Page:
In the mean time I had replied to the letter from Mr. Bramwell Booth. I concluded my answer thus: "I need not say how sorry we all are in reference to the steps taken in the matter. You know I love the 'army' and its teachings, but, as you wish, I shall say 'farewell' on Sunday. But I shall reserve the right to say that you have turned us out of the 'Army' because we have received the presentations. I can hold the world at defiance as regards my moral and religious life. If I leave you, I do so with a clear conscience and a clean heart. Of course, my sister and myself hold ourselves open to work for God wherever there is an opening."

Early the next morning the testimonial committee was called, and meetings were held every day of that week up to and including Thursday. They sent communications to the General, stating how sorry they were that my dismissal had arisen out of their act, an act which was one of good-will and in loving appreciation of Gipsy Smith's services. They said that if they had known what the result would be, they would rather have lost their arms. No good was accomplished by the letters, and so a deputation was sent to London to see the General. It was arranged that they should send a telegram to the meeting at Hanley on Thursday night announcing the final decision. The place was crowded to receive it. The telegram said: "Dismissal must take its course." Immediately there was a scene of the wildest confusion.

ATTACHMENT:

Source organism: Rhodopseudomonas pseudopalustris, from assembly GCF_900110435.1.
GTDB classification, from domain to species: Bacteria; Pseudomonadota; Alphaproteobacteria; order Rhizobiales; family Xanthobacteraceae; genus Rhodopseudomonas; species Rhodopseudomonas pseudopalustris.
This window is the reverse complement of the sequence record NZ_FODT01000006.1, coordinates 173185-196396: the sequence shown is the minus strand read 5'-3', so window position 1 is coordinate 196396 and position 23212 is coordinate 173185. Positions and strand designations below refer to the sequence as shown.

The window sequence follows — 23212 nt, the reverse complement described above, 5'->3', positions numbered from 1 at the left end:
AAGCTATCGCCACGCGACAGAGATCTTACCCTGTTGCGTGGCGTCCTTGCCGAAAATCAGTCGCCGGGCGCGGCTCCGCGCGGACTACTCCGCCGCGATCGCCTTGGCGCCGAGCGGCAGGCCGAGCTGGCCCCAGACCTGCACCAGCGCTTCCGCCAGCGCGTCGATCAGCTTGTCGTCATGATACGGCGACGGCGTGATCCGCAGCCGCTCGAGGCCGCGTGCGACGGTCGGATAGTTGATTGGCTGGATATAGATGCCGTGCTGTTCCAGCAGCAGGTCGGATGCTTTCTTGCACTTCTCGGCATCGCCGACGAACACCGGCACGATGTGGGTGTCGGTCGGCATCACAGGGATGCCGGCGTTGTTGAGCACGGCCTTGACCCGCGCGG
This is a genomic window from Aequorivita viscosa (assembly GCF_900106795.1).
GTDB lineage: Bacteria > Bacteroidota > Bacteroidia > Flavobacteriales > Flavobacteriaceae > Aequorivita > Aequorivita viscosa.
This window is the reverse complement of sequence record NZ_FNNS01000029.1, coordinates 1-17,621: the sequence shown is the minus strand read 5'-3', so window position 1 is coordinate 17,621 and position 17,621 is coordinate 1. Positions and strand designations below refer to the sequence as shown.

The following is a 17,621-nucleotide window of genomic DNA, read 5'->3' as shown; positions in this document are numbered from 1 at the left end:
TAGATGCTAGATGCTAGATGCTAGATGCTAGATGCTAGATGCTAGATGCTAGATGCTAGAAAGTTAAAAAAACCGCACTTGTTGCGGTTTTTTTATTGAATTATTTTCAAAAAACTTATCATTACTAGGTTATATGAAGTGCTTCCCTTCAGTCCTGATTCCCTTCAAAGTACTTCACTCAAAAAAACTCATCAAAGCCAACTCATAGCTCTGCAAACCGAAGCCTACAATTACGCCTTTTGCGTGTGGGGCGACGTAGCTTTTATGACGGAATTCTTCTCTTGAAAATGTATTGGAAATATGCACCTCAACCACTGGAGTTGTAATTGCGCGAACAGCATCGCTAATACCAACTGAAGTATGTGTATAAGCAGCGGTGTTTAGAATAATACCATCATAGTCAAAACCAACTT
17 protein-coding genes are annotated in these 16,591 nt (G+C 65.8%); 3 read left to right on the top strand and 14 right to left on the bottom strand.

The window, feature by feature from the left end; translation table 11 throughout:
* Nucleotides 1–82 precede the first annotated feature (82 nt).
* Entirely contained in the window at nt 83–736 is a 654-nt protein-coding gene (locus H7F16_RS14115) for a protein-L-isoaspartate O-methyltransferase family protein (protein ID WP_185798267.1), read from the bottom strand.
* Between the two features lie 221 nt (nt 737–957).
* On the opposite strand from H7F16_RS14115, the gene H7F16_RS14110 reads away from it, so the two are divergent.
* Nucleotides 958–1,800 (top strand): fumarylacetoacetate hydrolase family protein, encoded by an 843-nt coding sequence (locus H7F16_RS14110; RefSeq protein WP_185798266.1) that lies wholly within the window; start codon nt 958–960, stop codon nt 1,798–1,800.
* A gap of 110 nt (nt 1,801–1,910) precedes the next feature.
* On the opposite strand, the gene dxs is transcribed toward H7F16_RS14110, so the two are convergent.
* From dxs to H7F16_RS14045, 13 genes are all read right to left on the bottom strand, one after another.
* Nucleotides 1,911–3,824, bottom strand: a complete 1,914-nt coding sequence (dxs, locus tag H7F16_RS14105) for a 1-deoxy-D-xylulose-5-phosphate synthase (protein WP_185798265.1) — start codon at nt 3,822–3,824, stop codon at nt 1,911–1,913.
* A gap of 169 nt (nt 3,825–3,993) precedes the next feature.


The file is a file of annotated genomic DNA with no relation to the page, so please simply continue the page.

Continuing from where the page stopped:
At the close of my last Sunday's services as an officer of the Salvation Army we found two brass bands outside waiting for us. I had no desire for demonstrations of this sort, and had no knowledge of these elaborate preparations. Two big Irishmen seized me and lifted me on to their shoulders, my sister was politely placed in an arm-chair, and the bands, accompanied by great crowds, carried us all round the town, and finally took us home. From five thousand to ten thousand people gathered outside the house on a piece of vacant land. They shouted for me again and again, and I had to address them from the bedroom window before they would move away.